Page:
Over the summer, investors probably learned more about yield curves than they wanted to, but a key recession indicator, the inverted yield curve, is flattening as yields are rising. The move portends to a risk-off sentiment that has been permeating the markets after a stronger-than-expected third quarter earnings showing and improving negotiations in a U.S.-China trade deal.
Is an inverted yield curve still a threat?
“The curve did invert, but it didn’t invert long enough or deep enough to send a signal of a recession,” said Donald Ellenberger, head of multisector strategies at Federated Investors.
That being said, however, it’s not an opportune time for investors to smash the risk-on pedal to accelerate their gains.
“It’s dangerous to say it is different this time,” Ellenberger added.
The yield curve became the talk of the financial markets starting in May and can still be a threat moving forward.
“The 10-year yield dropped below the 3-month yield in May and stayed there for nearly five months,” a Bloomberg report explained. “This past week, though, the 10-year yield climbed roughly 0.36 percentage point higher than the 3-month yield—the largest positive gap since January. The gap between the 10-year yield and the two-year yield, meanwhile, reached roughly 0.25 percentage point, its highest level since July.”
Investors, however, can get more tactile with their bond allocation. The default maneuver, especially during a volatile summertime, was seeking safe-haven assets like bonds.
Investors looking to gain broad-based exposure to bonds can look at funds like the ProShares S&P 500 Bond ETF (SPXB ). The fund seeks investment results that track the performance of the S&P 500®/MarketAxess Investment Grade Corporate Bond Index, which consists exclusively of investment grade bonds issued by companies in the S&P 500.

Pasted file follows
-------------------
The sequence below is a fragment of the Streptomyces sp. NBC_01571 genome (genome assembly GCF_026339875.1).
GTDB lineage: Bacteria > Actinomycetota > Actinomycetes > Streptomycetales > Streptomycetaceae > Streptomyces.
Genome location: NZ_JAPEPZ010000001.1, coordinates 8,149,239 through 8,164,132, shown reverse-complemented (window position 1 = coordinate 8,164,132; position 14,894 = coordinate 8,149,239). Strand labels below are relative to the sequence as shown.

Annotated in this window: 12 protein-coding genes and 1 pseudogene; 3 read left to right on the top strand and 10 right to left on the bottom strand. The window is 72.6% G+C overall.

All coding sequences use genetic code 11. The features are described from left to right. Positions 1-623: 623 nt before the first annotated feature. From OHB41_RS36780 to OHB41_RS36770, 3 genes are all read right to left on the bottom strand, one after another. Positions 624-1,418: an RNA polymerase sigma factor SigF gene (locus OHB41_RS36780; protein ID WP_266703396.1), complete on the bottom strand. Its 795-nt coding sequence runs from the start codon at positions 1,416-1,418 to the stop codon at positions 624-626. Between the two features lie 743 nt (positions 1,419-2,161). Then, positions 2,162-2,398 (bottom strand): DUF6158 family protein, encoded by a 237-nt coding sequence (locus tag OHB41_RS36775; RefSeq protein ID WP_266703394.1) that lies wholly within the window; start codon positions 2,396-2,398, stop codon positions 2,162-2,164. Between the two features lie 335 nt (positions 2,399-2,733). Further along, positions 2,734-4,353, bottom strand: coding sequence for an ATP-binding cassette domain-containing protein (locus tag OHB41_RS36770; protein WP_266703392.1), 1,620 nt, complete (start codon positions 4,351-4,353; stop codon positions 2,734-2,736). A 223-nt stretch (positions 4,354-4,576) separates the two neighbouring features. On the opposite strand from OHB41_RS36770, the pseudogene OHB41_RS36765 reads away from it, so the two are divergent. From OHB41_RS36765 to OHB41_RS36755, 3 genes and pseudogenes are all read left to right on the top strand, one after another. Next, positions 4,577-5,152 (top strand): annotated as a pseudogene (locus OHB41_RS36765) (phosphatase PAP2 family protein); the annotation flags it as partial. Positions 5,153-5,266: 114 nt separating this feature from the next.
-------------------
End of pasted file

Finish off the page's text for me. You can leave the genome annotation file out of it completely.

However, investors can also get the smart beta strategies via fixed-income ETFs. The Invesco Multi-Factor Defensive Core Fixed Income ETF (IMFD ) and the Invesco Multi-Factor Income ETF (IMFI ) are recent additions to the issuer’s lineup of multi-factor bond ETFs. Both new ETFs track in-house indexes.
IMFI follows the Invesco Multi-Factor Income Index. That benchmark “is designed to provide multi-factor exposure to fixed income securities in the following weights: 25% in mortgage-backed securities, 25% higher-quality US investment grade, 25% high yield, and 25% emerging markets debt,” "according to Invesco":https://www.invesco.com/portal/site/us/financial-professional/etfs/product-detail?productId=IMFI.
Each of the bond market segments represented in the new ETF has its own criteria for assessing quality and value traits, the factors emphasized by the new ETFs. Last year, Invesco also introduced "eight multi-factor bond ETFs":https://www.etftrends.com/smart-beta-channel/invesco-launches-smart-beta-fixed-income-etf-suite/ that focus on favorable value and quality characteristics.
This article originally appeared on ETFTrends.com.